If you follow politics at all, you’ve likely got an opinion about ObamaCare, or the Affordable Care Act, passed by Congress and signed by President Obama in 2010. As the recent government shutdown began, a major provision of the law was activated. Healthcare.gov was opened to the public on October 1, and it became immediately obvious that the site was not ready for prime time.
Whatever your stripes politically, the failure of this large web application demonstrates a very large problem in Washington, and it is not about healthcare or socialism or the President. The problem is found in government procurement procedures.
As a professional startup guy, with success and failure under my belt, I can tell you with certainty that this is insane. $292MM is a massively successful exit for a large team. $292MM is an E- or F-round for a company about to go public. It is not the price tag for building technology.
In the world of startups, we, smart, driven people, take risks. The convince folks with money that our ideas are good, our teams better, and our plans flexible and perfect. When the idea, team, and money come together, we press forward, but the battle in which we engage is almost universally one of market, not one of technology. Technology is a P- (easy) problem. Market fit is NP (hard).
Healthcare.gov was a large challenge, but it was a problem of technology, not one of market fit. The parameters for the problem were specified, and manageable, and no one was going to have to pivot to meet market demand. Data-interchange is tricky, given. Synchronous access to data across multiple systems is also a challenge. Predicting traffic is a challenge, especially when being done across multiple systems.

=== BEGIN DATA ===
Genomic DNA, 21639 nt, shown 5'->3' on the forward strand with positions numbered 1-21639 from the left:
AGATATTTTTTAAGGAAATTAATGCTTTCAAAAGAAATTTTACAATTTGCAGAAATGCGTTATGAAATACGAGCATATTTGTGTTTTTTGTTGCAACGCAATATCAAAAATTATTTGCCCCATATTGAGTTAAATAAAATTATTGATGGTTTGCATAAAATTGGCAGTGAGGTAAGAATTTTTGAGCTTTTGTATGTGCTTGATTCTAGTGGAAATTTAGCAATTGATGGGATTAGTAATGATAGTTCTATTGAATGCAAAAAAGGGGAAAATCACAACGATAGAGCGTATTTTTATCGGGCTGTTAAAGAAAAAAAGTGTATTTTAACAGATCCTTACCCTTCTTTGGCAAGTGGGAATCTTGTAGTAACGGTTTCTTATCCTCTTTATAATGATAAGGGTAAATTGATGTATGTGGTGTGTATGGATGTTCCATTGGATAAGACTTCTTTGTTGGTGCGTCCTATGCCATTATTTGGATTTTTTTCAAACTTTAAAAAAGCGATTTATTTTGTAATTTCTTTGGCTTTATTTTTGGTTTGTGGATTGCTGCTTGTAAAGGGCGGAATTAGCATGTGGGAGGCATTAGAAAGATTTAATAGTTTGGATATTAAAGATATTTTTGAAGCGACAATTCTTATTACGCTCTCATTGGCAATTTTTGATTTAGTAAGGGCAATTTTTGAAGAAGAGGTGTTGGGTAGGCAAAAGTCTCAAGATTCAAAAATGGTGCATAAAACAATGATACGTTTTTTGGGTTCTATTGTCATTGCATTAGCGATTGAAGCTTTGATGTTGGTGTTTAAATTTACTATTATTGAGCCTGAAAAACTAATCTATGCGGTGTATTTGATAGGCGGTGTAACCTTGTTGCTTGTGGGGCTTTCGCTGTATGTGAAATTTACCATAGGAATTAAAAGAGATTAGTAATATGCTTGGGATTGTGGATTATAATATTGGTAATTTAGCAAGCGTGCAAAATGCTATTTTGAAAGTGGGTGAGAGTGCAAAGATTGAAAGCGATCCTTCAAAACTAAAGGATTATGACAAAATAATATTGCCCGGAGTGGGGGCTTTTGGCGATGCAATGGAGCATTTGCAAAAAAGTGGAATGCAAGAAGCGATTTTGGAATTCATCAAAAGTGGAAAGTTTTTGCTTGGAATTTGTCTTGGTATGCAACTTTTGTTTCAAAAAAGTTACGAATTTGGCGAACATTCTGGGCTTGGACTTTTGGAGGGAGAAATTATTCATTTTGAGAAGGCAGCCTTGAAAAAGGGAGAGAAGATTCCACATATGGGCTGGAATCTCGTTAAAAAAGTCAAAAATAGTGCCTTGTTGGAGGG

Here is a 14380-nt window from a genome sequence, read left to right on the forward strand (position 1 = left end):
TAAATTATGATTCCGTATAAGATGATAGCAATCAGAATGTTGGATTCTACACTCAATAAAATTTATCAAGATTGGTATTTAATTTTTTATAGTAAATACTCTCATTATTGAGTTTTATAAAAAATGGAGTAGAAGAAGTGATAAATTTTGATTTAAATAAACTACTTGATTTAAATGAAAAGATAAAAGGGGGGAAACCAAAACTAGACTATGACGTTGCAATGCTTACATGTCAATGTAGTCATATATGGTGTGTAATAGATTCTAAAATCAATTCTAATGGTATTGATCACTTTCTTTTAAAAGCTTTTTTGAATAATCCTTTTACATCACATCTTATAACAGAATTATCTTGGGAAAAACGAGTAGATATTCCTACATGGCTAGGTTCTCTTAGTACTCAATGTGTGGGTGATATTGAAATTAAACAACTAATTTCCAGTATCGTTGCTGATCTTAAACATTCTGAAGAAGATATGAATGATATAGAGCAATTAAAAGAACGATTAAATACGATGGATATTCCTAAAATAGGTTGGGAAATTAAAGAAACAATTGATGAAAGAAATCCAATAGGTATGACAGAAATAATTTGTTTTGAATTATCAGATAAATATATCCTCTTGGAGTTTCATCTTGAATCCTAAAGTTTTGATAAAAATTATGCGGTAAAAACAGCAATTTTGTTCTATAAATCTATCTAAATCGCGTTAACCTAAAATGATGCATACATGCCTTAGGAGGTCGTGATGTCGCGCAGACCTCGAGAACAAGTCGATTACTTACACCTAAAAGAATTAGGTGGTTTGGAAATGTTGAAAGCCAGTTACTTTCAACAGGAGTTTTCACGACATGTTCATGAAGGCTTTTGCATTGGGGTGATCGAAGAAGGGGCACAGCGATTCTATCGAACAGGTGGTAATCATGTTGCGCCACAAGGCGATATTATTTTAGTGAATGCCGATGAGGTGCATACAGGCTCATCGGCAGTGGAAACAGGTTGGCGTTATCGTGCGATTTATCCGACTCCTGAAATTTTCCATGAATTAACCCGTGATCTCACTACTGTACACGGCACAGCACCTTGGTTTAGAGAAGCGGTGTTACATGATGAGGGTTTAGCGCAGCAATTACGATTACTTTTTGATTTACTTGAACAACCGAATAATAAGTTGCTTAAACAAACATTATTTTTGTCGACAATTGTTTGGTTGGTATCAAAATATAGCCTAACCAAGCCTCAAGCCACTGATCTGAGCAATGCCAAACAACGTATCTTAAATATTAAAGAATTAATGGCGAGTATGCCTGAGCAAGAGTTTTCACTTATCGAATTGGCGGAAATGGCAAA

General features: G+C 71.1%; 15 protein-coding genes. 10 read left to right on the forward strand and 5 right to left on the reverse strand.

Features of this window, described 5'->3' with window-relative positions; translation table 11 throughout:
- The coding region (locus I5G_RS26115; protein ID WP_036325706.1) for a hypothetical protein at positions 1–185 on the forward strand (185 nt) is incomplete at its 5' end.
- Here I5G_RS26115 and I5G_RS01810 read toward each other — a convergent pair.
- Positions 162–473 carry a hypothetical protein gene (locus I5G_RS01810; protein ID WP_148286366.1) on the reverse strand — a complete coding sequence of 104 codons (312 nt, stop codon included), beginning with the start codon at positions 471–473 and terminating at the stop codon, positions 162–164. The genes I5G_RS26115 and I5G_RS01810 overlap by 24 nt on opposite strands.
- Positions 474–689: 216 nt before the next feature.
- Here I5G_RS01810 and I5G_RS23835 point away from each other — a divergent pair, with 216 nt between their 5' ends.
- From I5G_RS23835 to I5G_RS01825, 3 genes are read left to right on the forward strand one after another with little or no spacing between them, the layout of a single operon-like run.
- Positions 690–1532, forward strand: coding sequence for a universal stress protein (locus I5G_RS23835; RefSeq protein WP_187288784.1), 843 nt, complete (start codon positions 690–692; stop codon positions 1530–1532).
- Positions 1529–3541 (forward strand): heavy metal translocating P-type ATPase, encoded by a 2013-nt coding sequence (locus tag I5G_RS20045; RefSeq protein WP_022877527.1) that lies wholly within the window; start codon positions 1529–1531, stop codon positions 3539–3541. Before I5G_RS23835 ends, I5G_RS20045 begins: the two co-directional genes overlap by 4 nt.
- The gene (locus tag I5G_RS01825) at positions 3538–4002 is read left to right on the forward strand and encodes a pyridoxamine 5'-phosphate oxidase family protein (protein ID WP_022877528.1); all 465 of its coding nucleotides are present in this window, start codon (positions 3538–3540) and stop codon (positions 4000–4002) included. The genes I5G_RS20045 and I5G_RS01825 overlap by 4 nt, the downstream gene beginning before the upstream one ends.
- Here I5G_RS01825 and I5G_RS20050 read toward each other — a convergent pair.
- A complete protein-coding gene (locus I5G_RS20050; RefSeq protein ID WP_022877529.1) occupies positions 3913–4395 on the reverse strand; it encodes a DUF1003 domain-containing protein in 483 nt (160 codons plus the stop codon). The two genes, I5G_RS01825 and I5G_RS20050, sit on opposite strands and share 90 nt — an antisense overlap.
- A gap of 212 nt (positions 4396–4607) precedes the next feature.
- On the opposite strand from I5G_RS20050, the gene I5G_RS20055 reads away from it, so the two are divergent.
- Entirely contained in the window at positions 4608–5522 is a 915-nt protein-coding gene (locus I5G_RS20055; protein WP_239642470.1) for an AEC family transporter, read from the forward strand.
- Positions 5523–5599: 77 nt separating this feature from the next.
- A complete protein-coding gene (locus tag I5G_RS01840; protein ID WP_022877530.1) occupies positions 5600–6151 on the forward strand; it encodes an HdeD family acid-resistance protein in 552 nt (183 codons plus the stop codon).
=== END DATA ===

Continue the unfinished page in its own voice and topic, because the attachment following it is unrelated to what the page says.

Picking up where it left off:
This was a difficult technological challenge, but going in, the goals were set. The site simply needed user stories, tests, development, and quality assurance. Then it needed to be tested against a barrage of traffic. Even then, it might have gone down. But the catastrophic failure we’ve seen indicates that the problems with the site are fundamental and systemic.
Given the error messages that have been circulating on the Internet, it seems that engineers didn’t bother to envision such rudimentary failures as an offline database, or a missing secondary server. This suggests that the contractors building the system did not use even a modicum of industry best practices: Test-driven design, acceptance testing, load testing, etc. It is absolutely inexcusable that, given the tools we have at our disposal today, any technology fails unexpectedly, in the manner healthcare.gov has.
How is it possible that this colossal failure cost taxpayers almost Three. Hundred. Million. Dollars?
How is it possible that someone in government thought they needed to spend even half of that money to do something so linear? Is this what it means to be a government contractor?
That’s a lot of money for 1980’s technological paradigms, and test-free development of fault-intolerant system. It’s a high-stakes failure that ought to offend us, as startup devotees, as technologists, and as entrepreneurs.
I, for one, could have failed at this project for a lot less money.